Memories of August

The waters of life may be shallow

Or as the wide green sea, so deep

As I tried to swim in both, the difference

I know. It makes me want to keep

The things found in the ocean,

Hidden, brought to light

The water salt. But sweet

The memories of August




When life is full of darkness and the sun is hard to find

the stars become invisible, your dreams pitch black at night.

Buried in this darkness, with tears that cloud your eyes,

it’s hard to see a future and the ones who reach their hand.

Yet even without seeing, can the helping hands be felt,

the spirits make you suffer, but always with a cause.

From darkness stretch your arms, and you will find support,

a heart to help you find the bright blue sky again.

Let the slayer of illusions kill your nightmares

And the angel be your dawn…



It’s been a while since I posted reviews regularly. I find it hard to find the time to write – not so much time to listen. So, I’m going to experiment with a new approach. The remaining albums to review this year will be done in the style of 100 word reviews. If that works, I might extend it to 150 max, but 100 seems nice. Next one up shortly!!!




Cloud 9

One entered

Two looked green

Six. traced with a finger

Twenty eight the day

Fourteen came after

None matched the softness

Of four hundred eight




All the things you say

Reach straight into my heart

I feel you deep inside

All through day and night

Never will I now forget

Not till the end of time

All that you mean to meforever

Aisles, Profuna Ocean and Little Eye at Extase, Tilburg 27-10-2016




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Last Thursday I finally got a chance to see my friends from Chilean band Aisles perform live. It was their first European tour, and the crowd was small, but they didn’t worry about that – the band played as if they had never done anything else in their lives. The energy, skill and enthousiasm were a wonderful experience.

Their support acts Little Eye (more rock than prog, but a very good live act with a great and expressive vocalist) and Profuna Ocean (prog/prog metal, with wonderful bass work) added to the atmosphere and warmed up the small audience quite well. Although I must add it’s always a pity if people coming to a gig as friends of a support act don’t have the decency to also stay around for the main act. Slightly disrespectful, but let’s not blame bands for the behaviour of their fans.

Below, a set of nice pictures I took at the gig.

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Inspiration #1: A haiku

Your apples bright green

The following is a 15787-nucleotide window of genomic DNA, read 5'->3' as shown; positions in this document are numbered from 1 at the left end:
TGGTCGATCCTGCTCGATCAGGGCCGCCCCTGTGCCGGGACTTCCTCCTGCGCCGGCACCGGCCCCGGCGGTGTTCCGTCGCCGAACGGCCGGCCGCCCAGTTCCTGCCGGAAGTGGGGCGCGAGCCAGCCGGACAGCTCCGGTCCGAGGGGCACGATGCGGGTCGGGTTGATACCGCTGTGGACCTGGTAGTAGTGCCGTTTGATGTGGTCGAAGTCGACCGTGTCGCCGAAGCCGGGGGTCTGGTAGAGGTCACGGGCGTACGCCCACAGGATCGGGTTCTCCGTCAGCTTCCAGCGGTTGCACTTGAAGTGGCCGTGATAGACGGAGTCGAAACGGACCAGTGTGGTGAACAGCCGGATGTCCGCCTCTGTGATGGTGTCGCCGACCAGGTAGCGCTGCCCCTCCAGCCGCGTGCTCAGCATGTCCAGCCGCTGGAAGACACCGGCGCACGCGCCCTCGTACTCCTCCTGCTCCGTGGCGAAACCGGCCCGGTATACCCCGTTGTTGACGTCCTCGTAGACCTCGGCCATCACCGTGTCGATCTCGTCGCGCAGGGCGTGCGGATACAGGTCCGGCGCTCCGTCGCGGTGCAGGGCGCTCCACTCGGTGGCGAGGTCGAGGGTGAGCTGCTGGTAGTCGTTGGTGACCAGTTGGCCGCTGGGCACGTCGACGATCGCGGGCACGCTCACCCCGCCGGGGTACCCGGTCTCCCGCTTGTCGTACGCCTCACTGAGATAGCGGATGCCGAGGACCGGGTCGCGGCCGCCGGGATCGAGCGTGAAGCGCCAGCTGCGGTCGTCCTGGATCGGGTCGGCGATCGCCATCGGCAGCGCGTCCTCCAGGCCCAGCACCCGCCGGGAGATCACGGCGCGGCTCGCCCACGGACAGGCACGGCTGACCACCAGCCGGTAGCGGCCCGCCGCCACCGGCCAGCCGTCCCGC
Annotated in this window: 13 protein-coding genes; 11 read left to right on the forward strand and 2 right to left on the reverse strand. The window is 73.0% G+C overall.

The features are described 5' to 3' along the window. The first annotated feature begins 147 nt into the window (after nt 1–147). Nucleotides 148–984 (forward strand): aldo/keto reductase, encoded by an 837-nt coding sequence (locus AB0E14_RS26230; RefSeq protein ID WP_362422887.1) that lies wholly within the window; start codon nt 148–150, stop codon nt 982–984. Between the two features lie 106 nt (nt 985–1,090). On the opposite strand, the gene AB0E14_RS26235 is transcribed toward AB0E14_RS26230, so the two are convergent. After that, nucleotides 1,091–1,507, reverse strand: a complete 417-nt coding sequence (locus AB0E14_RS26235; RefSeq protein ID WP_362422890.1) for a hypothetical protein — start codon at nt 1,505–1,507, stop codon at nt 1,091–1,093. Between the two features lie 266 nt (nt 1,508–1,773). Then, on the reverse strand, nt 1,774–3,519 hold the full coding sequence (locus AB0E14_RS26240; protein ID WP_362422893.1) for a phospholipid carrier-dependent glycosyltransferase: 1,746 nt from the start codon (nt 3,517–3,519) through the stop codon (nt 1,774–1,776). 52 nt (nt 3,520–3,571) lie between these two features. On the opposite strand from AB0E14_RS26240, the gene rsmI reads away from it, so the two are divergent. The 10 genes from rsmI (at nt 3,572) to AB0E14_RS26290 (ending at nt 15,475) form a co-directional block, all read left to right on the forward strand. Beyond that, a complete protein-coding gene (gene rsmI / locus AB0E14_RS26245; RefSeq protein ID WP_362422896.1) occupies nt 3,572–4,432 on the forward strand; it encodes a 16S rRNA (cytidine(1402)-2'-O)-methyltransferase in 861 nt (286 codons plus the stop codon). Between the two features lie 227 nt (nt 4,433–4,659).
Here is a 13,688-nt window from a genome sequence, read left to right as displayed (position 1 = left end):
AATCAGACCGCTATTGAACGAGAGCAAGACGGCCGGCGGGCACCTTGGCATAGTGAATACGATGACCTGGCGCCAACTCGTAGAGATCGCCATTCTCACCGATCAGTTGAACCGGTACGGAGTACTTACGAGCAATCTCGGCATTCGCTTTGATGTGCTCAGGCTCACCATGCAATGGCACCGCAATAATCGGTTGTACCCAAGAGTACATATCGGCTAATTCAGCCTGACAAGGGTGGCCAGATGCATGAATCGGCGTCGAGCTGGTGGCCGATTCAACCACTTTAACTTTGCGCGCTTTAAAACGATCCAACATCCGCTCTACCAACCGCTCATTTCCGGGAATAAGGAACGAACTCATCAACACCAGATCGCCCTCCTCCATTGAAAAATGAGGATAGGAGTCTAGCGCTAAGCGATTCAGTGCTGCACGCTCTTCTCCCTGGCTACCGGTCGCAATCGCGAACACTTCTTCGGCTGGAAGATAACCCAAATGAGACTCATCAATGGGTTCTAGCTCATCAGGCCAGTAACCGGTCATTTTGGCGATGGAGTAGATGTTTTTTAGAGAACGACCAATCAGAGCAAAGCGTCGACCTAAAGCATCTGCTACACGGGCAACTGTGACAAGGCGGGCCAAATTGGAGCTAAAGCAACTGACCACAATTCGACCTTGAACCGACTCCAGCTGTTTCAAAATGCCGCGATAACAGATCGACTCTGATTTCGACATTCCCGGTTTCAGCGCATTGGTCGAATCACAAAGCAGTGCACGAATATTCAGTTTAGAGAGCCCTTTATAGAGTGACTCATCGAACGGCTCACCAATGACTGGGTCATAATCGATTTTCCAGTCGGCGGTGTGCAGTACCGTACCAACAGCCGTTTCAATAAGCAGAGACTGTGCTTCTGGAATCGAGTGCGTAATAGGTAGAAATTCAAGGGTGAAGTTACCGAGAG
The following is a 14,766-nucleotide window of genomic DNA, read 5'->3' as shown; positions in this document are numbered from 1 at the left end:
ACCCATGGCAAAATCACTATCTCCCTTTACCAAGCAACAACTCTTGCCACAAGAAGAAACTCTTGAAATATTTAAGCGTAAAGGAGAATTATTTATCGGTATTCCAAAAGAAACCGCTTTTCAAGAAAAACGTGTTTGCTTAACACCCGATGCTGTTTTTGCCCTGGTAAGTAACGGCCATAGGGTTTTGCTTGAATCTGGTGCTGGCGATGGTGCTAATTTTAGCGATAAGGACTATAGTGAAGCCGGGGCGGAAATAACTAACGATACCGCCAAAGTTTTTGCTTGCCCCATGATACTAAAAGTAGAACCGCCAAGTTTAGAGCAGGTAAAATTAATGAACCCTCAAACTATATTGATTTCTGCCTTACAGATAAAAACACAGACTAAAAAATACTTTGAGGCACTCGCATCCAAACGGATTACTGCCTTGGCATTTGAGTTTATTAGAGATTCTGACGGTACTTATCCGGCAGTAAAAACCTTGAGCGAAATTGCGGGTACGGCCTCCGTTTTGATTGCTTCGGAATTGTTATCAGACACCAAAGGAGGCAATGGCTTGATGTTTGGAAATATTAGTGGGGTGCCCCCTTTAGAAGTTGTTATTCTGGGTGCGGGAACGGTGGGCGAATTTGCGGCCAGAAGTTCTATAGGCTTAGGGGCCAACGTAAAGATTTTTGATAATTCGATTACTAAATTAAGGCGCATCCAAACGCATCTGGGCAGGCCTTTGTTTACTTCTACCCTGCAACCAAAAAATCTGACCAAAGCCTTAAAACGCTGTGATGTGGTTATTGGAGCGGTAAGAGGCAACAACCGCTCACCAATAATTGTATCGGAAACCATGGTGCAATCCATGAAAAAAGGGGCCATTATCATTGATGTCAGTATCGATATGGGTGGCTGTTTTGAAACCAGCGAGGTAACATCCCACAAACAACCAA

Pink your autumn peaches;
Take me through winter

Nth Ascension – In Fine Initium

About a year ago I was introduced to the magical world of Clanaan, where the chords needed to create music are lost. And they’ve been lost for a while – I think at least two years by now….  Luckily, I know where they are. The missing rider is a man called Darrel Treece-Birch, and he’s using the chords to create beautiful music on any keyboard he can find, together with his friends Alan ‘Spud’ Taylor (vocals), Craig Walker (drums), Gavin Walker (bass) and Martin Walker (guitar). Come to think of it, looking at the names, maybe the next album should be titled The Rider, the Bard and the three Walkers…ifi-new-album-poster

Where The Ascension of Kings was certainly to my liking, I recall challenging the band into taking it another step up on the next one. Time to find out if they did.[acfw id=2]

The opening track Kingdom Keys already shows that if they haven’t picked up that challenge, at least they tried – and succeeded. The track starts rather loud, with big drums, but builds up into a more theatrical piece, with emotional vocals over layers of keyboards – to end in a wonderful, almost bluesy, classic rock guitar lead. And yes, Spud’s voice may be an acquired taste, but I like it more every time. It stands out among other vocalists, as in not being cliché, and he manages to put a lot of emotion into his singing.

He can also do other things – even if he doesn’t have the range of Bruce Dickinson, it’s mainly due to the vocals, and Darrel’s keys that I get reflections of late 80’s Iron Maiden (Alexander the Great, anyone?) on End of Days. It’s not metal, and far more keyboard oriented than, but I do get that image for some reason. The mix of piano and guitar halfway, and the bass in a quiet part add to the score.